Earlier this month, Institutional Shareholder Services ("ISS") released its annual global benchmark policy survey (the "ISS Survey"). The ISS Survey includes questions on "hot topics" in corporate governance, and its results will inform changes to ISS's benchmark voting policies for 2023. The ISS Survey may be completed on a voluntary basis by any interested issuer, board member of an issuer, institutional investor or advisor to an issuer or institutional investor. While respondents must disclose their identity in the survey, ISS will not share individual survey responses or respondent details with anyone outside of ISS or use the responses other than for policy development purposes. As a reminder, the deadline to complete the ISS Survey, available here, is Wednesday, August 31 at 5 PM ET. The ISS Survey covers the below topics of potential interest to issuers.
- Climate Change Risk Management (US Issuers and Issuers in Various Other Markets): In the last two years, ISS overhauled its US, Continental Europe and UK & Ireland benchmark voting policies to address climate change risk management and disclosure by issuers.1 The ISS Survey allows participants to weigh in on (i) what should be considered a "material governance failure" for significant greenhouse gas ("GHG") emitters, justifying a recommendation for shareholders to vote "against" directors at such issuers,2 (ii) whether ISS should extend its policy on Climate 100+ companies to markets other than those mentioned above, (iii) what factors ISS should use to assess the adequacy of an issuer's climate change transition plan when reviewing "say on climate" proposals, (iv) whether climate risk considerations should be a critical audit matter in audit reports, and (v) what investors should reasonably expect from issuers in the finance sector on GHG emissions associated with their lending, investment and underwriting portfolios.
- Dual-Class Stock (US Issuers): In 2021, ISS expanded its policy on dual-class capital structures to recommend, beginning in 2023, a vote against directors on boards of newly public companies with such structures, regardless of when they went public.3 The ISS Survey asks participants to identify the circumstances when ISS should make exceptions to this policy, including, among other things, where super-voting shares make up only a small percentage of total voting power.4
- Problematic Governance Structures (US Issuers): ISS will generally recommend a vote against directors at newly public companies with problematic governance structures, including a classified board and/or supermajority requirements to amend the bylaws or charter, taking into account, as one mitigating factor, a "reasonable" sunset provision. The ISS Survey gives participants the opportunity to weigh in on (i) what amount of time constitutes a "reasonable" sunset provision, (ii) whether smaller issuers should be exempt from the policy, and (iii) what threshold for a supermajority vote requirement should be considered "problematic."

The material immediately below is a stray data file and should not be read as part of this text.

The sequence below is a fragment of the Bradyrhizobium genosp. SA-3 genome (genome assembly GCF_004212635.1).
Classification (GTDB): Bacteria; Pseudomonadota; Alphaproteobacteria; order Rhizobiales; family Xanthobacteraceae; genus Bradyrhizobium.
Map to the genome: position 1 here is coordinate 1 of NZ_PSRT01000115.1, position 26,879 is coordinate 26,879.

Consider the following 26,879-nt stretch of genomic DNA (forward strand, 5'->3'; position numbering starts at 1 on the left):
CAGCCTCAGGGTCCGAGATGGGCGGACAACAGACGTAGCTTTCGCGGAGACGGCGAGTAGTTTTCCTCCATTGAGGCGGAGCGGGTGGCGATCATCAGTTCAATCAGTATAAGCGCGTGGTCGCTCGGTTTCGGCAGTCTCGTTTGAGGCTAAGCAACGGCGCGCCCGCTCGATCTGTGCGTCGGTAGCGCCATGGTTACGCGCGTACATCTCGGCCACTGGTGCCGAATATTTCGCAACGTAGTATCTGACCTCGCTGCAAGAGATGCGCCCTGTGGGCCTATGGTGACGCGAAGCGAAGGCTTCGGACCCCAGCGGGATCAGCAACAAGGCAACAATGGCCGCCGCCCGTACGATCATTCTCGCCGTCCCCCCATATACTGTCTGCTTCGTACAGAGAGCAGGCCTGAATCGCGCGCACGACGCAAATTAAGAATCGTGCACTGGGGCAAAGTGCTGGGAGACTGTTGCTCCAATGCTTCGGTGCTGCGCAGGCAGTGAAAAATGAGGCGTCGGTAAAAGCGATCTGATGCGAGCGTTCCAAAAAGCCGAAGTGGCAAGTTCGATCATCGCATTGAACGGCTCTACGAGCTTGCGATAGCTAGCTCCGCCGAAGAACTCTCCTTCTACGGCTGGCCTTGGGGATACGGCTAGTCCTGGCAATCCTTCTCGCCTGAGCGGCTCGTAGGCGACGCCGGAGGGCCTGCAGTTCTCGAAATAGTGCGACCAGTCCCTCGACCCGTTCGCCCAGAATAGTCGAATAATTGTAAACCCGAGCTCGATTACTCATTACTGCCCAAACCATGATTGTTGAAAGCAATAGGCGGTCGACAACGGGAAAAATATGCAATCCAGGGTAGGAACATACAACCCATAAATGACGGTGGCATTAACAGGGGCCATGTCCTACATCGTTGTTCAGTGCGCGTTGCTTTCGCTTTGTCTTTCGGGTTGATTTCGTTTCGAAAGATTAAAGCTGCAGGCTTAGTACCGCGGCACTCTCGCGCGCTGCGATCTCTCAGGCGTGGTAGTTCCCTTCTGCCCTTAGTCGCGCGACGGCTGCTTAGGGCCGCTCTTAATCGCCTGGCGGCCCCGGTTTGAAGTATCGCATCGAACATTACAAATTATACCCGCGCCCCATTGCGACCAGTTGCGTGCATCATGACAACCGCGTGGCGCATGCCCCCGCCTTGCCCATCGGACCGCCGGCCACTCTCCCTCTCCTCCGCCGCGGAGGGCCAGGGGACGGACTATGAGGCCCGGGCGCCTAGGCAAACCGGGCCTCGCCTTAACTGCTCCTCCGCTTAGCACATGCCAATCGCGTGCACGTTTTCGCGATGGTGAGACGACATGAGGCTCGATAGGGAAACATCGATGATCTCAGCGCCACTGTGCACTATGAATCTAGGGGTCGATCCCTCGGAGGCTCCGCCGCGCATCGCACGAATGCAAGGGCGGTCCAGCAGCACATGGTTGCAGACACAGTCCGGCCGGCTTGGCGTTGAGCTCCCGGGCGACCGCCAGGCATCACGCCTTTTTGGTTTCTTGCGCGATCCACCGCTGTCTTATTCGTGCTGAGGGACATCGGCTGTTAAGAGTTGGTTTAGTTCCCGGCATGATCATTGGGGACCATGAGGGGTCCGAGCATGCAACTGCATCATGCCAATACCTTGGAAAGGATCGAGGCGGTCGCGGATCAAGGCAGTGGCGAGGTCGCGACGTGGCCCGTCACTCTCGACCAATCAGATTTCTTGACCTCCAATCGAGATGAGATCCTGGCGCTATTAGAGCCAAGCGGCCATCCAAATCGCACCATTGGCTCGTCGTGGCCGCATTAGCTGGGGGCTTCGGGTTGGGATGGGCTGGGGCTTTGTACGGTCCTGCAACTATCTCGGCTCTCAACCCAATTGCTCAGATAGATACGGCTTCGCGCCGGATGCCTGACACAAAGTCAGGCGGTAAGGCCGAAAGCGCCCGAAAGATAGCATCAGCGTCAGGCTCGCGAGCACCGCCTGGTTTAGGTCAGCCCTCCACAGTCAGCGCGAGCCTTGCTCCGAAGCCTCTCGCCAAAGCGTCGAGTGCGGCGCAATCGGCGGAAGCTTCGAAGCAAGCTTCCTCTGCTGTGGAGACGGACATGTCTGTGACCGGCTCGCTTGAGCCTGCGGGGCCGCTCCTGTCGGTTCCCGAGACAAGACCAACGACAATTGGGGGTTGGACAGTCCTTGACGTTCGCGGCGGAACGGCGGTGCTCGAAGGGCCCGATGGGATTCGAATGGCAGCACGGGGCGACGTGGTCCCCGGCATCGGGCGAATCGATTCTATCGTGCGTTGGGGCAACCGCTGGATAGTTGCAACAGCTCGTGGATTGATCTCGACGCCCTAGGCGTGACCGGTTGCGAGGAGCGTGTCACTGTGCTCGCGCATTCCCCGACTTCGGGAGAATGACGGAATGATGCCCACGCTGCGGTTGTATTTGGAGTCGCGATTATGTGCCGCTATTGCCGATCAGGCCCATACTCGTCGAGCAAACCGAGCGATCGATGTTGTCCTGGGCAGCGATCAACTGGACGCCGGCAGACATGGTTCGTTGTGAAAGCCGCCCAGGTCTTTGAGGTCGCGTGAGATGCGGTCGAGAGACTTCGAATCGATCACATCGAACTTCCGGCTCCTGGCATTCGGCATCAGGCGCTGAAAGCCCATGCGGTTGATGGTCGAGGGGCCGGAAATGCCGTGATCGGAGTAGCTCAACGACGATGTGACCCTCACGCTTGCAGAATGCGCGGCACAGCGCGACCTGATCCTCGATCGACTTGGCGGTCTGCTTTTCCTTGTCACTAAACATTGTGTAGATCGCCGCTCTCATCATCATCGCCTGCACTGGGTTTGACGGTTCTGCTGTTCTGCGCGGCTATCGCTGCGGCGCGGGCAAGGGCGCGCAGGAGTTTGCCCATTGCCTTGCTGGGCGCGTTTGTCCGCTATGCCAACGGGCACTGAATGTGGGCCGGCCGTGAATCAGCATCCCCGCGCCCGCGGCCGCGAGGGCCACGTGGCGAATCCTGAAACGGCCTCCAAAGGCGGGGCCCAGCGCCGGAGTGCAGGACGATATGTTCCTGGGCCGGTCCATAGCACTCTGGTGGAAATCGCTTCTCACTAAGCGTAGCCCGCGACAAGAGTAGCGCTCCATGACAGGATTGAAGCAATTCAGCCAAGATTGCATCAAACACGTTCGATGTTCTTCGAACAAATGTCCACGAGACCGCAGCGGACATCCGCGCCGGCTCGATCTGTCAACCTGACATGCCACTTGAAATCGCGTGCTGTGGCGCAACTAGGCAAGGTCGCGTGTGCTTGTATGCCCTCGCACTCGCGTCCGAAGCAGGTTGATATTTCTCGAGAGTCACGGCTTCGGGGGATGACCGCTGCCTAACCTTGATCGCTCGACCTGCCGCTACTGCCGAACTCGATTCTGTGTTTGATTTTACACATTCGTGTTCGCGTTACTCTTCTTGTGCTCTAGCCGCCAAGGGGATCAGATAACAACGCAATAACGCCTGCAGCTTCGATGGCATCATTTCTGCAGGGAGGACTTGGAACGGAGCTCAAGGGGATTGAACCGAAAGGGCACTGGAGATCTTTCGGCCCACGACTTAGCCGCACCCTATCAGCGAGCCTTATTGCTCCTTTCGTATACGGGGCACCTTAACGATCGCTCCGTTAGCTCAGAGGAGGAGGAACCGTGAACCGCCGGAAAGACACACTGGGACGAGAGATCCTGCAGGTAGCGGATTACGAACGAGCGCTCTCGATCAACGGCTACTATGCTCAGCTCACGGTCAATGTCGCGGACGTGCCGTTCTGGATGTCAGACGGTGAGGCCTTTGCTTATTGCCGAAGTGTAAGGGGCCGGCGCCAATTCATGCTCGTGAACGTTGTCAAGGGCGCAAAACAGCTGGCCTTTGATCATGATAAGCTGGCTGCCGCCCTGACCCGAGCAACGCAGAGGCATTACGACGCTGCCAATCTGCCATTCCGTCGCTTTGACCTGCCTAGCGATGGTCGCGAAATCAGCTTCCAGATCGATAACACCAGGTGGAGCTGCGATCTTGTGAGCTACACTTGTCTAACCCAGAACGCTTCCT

- Racial Equity Audits (US Issuers): ISS will recommend voting on independent racial equity and/or civil rights audit shareholder proposals on a case-by-case basis.5 The ISS Survey seeks input on the factors that should be considered in this analysis.
- Share Issuance Mandates ("Cross-Market" Companies): The ISS Survey allows participants to weigh in on how ISS should treat share issuance proposals by issuers incorporated outside the US but deemed "domestic" issuers under US Securities and Exchange Commission rules, as well as foreign private issuers.6 ISS seeks input on whether it should continue to apply its policies for the issuer's market of incorporation or develop US-specific policies for these issuers.
As in prior years, ISS will solicit more input over the summer through regionally based, topic-specific roundtable discussions. In addition, as in prior years, after analysis and consideration of the survey results and other key inputs, ISS will open a public comment period in October 2022 on key proposed policy changes before releasing its final 2023 policy updates in late 2022. More information on ISS's policy development process is available here.
1 For more information, see our prior alerts from 2020 and 2021.
2 ISS currently considers issuers in the Climate 100+ Focus Group to be significant GHG emitters.
3 For more information, see our prior alert from 2021.
4 In the ISS Survey, ISS states that it "plans to apply a 'de minimis' exception in cases where the capital structure is not deemed to meaningfully disenfranchise public shareholders."
5 For more information, see our prior alert from 2021.
6 ISS policies on share issuance mandates generally are based on local codes of best practice that may not otherwise be applicable to companies without a local stock market listing.
This publication is provided for your convenience and does not constitute legal advice. This publication is protected by copyright.
© 2022 White & Case LLP